They say that nothing is certain but death and taxes, and even those can be manipulated or at least influenced by the choices you make.
If anything is certain, it’s that the future is uncertain. It’s unknowable, and unless you have a heavily modified Delorean with a functioning flux capacitor, the future will always be unknowable.
Some people, like those in the YOLO (you only live once) crowd, take that as a good reason or excuse to spend freely while putting little thought into what tomorrow will bring.
Others feel that a future that could bring all sorts of unforeseen changes is a great reason to save now. It’s best to be prepared for the many surprises that life will undoubtedly bring.
How do reconcile these two disparate approaches?
Argument: Spend it All
Tim McGraw is always telling people to live like they’re dying. Actually he says to live like you were dying, but the past tense makes no sense to me in this context, but you get what you get with country music.
Having seen people die, I see this as a recommendation to have at least one large-bore IV, some IV fluids and possibly pressors running, perhaps a breathing tube and/or tube feeds, and of course, visits from family, clergy, respiratory therapists, nurses, and physicians.
That’s not at all how I want to live, but I think what the guy really means is to live as though your days are numbered. Next week may not arrive, so do all the “once in a lifetime” stuff now or you may never do it at all.
It would be a shame to continually postpone every item on your bucket list because now is just not a good time. That Tesla isn’t going to drive itself! Wait, yes, it will, actually. But you’ll never experience autopilot unless you bite the bullet and make that purchase or at least get yourself a lease.
I get the mentality. You’re only young once. Even if you are lucky enough to live for many decades, how many septuagenarians do you see skydiving?
What’s the downside to the YOLO way of life?
Living like there’s no tomorrow can become a self-fulfilling prophecy. Taking unnecessary risks can lead to an early demise.
You only live once, so you decide to climb the highest peaks. You learn to fly small aircraft. You race high-performance vehicles at speeds most cops have never driven. It may be an amazing experience; it could be your final experience.
There’s also the obvious financial aspect that spending it all leaves little for later. I personally challenge high-income professionals to live on half of their takehome pay, a feat that is incongruent with the live like there’s no tomorrow mindset.
I’m not saying you can’t live an exciting, fulfilling life while saving for rainy days, but when you live as if you may not see your next birthday, there’s no incentive to save for a future that may never come.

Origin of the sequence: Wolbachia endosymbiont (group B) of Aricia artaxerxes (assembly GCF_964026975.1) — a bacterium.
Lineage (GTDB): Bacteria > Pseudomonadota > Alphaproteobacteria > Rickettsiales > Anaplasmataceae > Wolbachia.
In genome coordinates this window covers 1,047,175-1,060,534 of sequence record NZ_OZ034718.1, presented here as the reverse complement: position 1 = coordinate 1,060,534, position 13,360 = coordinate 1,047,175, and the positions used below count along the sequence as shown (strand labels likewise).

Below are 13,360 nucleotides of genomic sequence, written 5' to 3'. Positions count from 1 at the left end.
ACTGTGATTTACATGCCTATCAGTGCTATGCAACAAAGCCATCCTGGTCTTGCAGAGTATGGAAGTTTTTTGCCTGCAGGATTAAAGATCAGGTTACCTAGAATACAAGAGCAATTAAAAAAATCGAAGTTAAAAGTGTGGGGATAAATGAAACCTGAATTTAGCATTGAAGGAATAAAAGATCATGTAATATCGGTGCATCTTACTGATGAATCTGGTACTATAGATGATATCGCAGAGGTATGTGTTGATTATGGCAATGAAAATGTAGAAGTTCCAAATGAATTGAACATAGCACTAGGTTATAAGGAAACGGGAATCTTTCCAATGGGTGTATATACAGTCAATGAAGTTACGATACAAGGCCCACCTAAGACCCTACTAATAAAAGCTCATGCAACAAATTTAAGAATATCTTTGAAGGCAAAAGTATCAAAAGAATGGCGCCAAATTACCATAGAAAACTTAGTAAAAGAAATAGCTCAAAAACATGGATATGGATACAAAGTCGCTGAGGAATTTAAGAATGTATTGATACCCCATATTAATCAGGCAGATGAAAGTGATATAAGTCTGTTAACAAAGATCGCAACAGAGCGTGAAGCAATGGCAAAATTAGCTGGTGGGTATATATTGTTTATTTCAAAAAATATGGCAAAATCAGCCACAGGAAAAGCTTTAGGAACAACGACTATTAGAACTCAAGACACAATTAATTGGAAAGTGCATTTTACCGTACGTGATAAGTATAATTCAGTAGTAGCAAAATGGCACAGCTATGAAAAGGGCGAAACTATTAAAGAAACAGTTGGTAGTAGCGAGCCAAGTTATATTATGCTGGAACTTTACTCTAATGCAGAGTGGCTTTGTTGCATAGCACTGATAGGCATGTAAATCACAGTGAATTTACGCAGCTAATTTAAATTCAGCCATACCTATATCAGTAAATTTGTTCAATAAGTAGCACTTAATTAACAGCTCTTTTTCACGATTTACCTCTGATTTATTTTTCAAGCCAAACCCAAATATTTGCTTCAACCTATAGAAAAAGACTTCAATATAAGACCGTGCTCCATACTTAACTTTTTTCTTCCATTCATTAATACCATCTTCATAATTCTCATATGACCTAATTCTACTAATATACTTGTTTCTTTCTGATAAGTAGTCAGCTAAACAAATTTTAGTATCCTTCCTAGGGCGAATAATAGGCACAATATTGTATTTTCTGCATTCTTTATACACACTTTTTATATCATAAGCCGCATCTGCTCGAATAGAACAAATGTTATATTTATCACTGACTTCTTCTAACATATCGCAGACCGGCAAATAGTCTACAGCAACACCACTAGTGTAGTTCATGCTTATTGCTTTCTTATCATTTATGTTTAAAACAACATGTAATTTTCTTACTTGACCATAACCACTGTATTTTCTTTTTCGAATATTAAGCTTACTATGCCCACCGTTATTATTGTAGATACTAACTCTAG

This puts one on a hedonic treadmill that can be very difficult to escape. Maybe it’s better to live like we’re living and not like we’re dying, after all.
Argument: Sock it Away
A prudent person puts an emphasis on saving for that unknowable future.
Do you realize how much money one needs to save up to live the good life indefinitely? Using the 4% rule of thumb, a lifestyle spending $100,000 to $200,000 a year requires $2.5 Million to $5 Million. That’s a lot of money!
The better you are at earning and saving, the more quickly you’ll reach your financial goals. Then, after years of thoughtful thrift, you can consider spending a bit more on yourself.
Is two-and-a-half to five million dollars enough, though?
What if inflation continues at 8 percent? What if the vasectomy fails and you have triplets? What if you lose your job, your spouse, or your left arm?
Certain insurances, attorneys, or prosthetics could lessen the financial blow of these calamities, but these hardships are going to cost you some money, not to mention mental and/or physical anguish. All the more reason to save for many tomorrows. The future is scarily unknowable.
Living with an unhealthy fear of what next year could bring can absolutely help boost your savings rate and lead you to financial independence sooner. But what kind of life are you living before that day comes?
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Clearly, both approaches have their flaws.
The ardent YOLO crowd doesn’t have financial goals, let alone a plan to achieve them. Their life choices could even result in an abrupt life-changing or life-ending disaster.
The supersaver who always prioritizes the future never gets to enjoy today, and if that pattern never changes, life will never truly be enjoyed.
Few people fully embody one way of life or the other; most of us tend to identify more with one camp, but ideally we incorporate the best elements from both.
What are the best elements?
One of the best elements of the “Spend it All” philosophy is the enjoyment of the present. Luckily, there are ways to be happy in the present without spending every dollar that comes your way.
Spend time doing things you like doing with people you want to be around. Take time for yourself and treat your body well. Get some exercise, eat reasonably healthily, but take some time to relax and eat some of your favorite junk food, too, because you never know when you might get to enjoy it again.
The “Sock it Away” philosophy is future-focused, and the odds are that you’re going to have a long future. A 40-year old can be expected to live into his or her 80s, on average, if not longer.
Live and save as though a long life is the most likely outcome, because it is. Keep in mind, though, that if you’re miserable in the present, something’s got to change.
Take care of yourself. Take care of your future self. You never know what that future you might want or need. After all, the future is unknowable.
Who do you treat better? Your current self or future self? What has helped you achieve a healthy balance between living for today and saving for tomorrow?